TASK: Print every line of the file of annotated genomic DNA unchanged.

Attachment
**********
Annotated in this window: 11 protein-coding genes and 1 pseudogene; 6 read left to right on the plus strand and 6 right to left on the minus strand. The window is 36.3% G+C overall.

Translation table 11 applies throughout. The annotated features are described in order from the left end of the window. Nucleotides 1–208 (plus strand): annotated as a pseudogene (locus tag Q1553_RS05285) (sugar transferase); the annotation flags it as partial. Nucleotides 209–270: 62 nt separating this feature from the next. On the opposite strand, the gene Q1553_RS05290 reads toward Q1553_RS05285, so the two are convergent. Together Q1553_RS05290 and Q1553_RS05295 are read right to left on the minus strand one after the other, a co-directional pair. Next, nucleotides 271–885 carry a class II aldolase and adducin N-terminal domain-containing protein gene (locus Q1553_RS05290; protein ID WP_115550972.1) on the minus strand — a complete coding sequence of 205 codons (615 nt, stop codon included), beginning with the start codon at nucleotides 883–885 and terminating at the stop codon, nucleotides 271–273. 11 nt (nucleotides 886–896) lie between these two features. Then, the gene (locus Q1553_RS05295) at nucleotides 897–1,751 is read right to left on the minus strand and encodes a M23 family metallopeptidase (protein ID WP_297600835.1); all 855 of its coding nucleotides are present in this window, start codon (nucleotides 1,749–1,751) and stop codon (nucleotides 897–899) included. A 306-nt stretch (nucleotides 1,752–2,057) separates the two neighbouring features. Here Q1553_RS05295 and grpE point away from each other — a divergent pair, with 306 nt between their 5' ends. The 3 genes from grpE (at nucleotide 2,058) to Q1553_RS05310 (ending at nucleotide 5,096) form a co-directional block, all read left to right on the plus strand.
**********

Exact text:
Annotated in this window: 11 protein-coding genes and 1 pseudogene; 6 read left to right on the plus strand and 6 right to left on the minus strand. The window is 36.3% G+C overall.

Translation table 11 applies throughout. The annotated features are described in order from the left end of the window. Nucleotides 1–208 (plus strand): annotated as a pseudogene (locus tag Q1553_RS05285) (sugar transferase); the annotation flags it as partial. Nucleotides 209–270: 62 nt separating this feature from the next. On the opposite strand, the gene Q1553_RS05290 reads toward Q1553_RS05285, so the two are convergent. Together Q1553_RS05290 and Q1553_RS05295 are read right to left on the minus strand one after the other, a co-directional pair. Next, nucleotides 271–885 carry a class II aldolase and adducin N-terminal domain-containing protein gene (locus Q1553_RS05290; protein ID WP_115550972.1) on the minus strand — a complete coding sequence of 205 codons (615 nt, stop codon included), beginning with the start codon at nucleotides 883–885 and terminating at the stop codon, nucleotides 271–273. 11 nt (nucleotides 886–896) lie between these two features. Then, the gene (locus Q1553_RS05295) at nucleotides 897–1,751 is read right to left on the minus strand and encodes a M23 family metallopeptidase (protein ID WP_297600835.1); all 855 of its coding nucleotides are present in this window, start codon (nucleotides 1,749–1,751) and stop codon (nucleotides 897–899) included. A 306-nt stretch (nucleotides 1,752–2,057) separates the two neighbouring features. Here Q1553_RS05295 and grpE point away from each other — a divergent pair, with 306 nt between their 5' ends. The 3 genes from grpE (at nucleotide 2,058) to Q1553_RS05310 (ending at nucleotide 5,096) form a co-directional block, all read left to right on the plus strand.